The big issue concerning Labour’s grass roots is a bit of a surprise.
Listener: 17 October, 2013
Keywords: Distributional Economics; Political Economy & History;
The popular party vote that elected David Cunliffe leader of the Labour Party reveals much about what the party grass roots think. They gave a lower significance to identity politics than the upper echelons of the party did. It is not that they care less about the “minorities” but rather that that concern is no longer particular to Labour. The gay marriage bill was passed on a cross-party vote.
Nor was the “spy state” prominent. I thought the left might use this to counter the “nanny state” accusation. But although clumsy government handling of surveillance issues is of great concern to some – who may well be far-seeing – it does not appear to have moved the public yet.
No, the message from the meetings was that the red roots remain concerned with economic issues. I am not referring to promises to accelerate economic growth. An opposition always promises that; in government, the party is grateful to maintain the past growth rate and its promises to attain higher targets are soon forgotten. Remember National’s in 2008 or Labour’s in 1999?
Other issues that concern economists are not uppermost in the public mind, such as the failure of light-handed regulation: the deaths in industrial accidents and earthquakes; price gouging in telecommunications and electricity; lost savings in the financial sector; and wasted investment from badly constructed buildings. The Government is addressing these failure by failure, but it has no comprehensive philosophy; there will be more failures.
Savings remain a problem. If we don’t save, we end up with the country being bought up by foreigners and a high real exchange rate stifling exports, production and jobs. But again it is a bit hard to enthuse the public about such a technical issue.
One might also worry about the quality of life. Today’s most vigorous concerns are the law and order campaign at one end of the political spectrum and the pressures on the natural environment at the other. But there are many in-between – for example, the alcohol limit for drivers. It would be an exceptional politician who could lead the public by advocating improving the quality of society.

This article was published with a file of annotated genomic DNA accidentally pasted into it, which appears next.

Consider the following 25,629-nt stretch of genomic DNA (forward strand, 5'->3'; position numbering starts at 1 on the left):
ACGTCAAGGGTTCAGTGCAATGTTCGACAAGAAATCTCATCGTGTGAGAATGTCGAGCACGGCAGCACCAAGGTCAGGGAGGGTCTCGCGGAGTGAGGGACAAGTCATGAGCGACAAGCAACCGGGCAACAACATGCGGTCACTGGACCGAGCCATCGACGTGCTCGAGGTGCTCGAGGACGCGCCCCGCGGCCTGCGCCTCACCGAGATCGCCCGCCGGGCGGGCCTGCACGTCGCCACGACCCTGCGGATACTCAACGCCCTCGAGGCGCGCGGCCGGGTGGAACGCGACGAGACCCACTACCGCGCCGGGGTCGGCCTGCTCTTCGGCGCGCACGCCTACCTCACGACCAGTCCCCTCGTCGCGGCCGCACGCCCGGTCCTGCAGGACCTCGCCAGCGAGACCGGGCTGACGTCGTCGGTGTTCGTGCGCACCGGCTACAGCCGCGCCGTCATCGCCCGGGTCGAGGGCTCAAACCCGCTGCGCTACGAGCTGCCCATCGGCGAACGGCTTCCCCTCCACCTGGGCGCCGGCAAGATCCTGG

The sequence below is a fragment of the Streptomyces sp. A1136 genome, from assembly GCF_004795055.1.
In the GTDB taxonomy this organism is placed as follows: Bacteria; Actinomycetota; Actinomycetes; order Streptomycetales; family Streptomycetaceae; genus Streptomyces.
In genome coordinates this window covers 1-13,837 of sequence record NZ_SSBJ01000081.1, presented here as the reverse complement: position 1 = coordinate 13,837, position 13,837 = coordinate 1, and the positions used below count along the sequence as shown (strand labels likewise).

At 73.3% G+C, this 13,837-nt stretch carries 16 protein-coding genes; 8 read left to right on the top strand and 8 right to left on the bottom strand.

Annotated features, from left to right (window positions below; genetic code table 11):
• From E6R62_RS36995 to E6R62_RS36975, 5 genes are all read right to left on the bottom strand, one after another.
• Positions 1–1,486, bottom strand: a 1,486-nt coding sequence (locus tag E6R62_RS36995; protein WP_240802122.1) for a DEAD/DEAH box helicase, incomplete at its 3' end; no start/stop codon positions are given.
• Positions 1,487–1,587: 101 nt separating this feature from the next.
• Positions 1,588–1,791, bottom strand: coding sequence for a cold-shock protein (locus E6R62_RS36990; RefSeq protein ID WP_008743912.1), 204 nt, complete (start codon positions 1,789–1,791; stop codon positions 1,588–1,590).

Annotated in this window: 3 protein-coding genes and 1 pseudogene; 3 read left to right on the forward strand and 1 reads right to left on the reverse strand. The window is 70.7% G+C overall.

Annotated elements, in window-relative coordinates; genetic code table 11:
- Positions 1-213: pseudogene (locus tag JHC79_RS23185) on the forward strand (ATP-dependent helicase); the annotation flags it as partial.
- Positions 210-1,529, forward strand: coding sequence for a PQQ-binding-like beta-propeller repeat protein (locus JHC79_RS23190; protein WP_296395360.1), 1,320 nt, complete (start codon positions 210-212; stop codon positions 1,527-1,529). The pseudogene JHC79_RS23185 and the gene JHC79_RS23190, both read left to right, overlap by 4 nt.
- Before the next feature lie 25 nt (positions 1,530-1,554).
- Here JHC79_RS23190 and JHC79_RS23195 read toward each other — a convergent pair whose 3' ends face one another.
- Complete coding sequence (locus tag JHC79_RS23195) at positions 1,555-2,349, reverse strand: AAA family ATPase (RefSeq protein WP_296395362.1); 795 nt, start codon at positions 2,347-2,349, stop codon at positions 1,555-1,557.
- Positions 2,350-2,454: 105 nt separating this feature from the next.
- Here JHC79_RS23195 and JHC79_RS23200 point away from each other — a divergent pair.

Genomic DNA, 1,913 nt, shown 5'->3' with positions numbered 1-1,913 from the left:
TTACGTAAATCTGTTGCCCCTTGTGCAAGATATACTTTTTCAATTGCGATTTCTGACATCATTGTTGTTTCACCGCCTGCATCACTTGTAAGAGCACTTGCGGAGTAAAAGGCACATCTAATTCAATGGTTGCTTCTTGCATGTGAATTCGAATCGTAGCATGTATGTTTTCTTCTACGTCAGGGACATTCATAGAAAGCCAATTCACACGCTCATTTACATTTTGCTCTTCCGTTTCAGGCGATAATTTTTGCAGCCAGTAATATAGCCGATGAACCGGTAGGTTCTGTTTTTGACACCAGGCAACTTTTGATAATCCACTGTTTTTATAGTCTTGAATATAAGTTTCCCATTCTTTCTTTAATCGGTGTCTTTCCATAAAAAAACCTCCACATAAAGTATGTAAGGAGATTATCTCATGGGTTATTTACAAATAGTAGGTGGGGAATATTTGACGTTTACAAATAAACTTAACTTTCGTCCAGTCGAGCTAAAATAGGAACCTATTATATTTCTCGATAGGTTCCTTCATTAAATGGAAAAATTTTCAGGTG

What the Labour members emphasised was a concern about economic inequality. This is a bit surprising. Inequality in New Zealand increased sharply a quarter of a century ago. The result has been well known to researchers for two decades, but few took much notice. The degree of inequality has since remained at roughly the same level – in the OECD, we’re 15th out of 34 countries, compared with 10th out of 17 in 1985 – but suddenly it has become a matter for public concern.
Probably the increased interest reflects inequality having recently risen sharply in some countries we follow where there is now a vigorous debate that we colonials imitate. Recall that a (social science) prophet is without honour in his own community. Our conventional wisdom prefers the ephemeral.
Perhaps, too, many people are tired of their low incomes and think that reducing inequality will raise them. But you can’t raise everyone’s. Some of the voters Labour is after may suffer, making a sacrifice in the public good.
The inequality rhetoric places the Government at a disadvantage, because there is no easy response like the one to Labour’s housing package. It could say that this is a “gimme” policy, a bribe to potential voters. But National’s tax cuts have been, too, except it was the rich who benefited.
It is easier to raise concerns about inequality than to propose robust, effective policies. Much of what is put forward reminds us that every complex problem has a policy response that is short, simple, understandable – and doesn’t work.
Today we are paying the price for more than two decades of high inequality. As the Child Poverty Action Group has repeatedly said, too many children have grown up in deprived conditions that will mar their adult lives by low productivity, poor health and additional social costs. The consequential adult delinquency and poor social quality will be with us for a long time.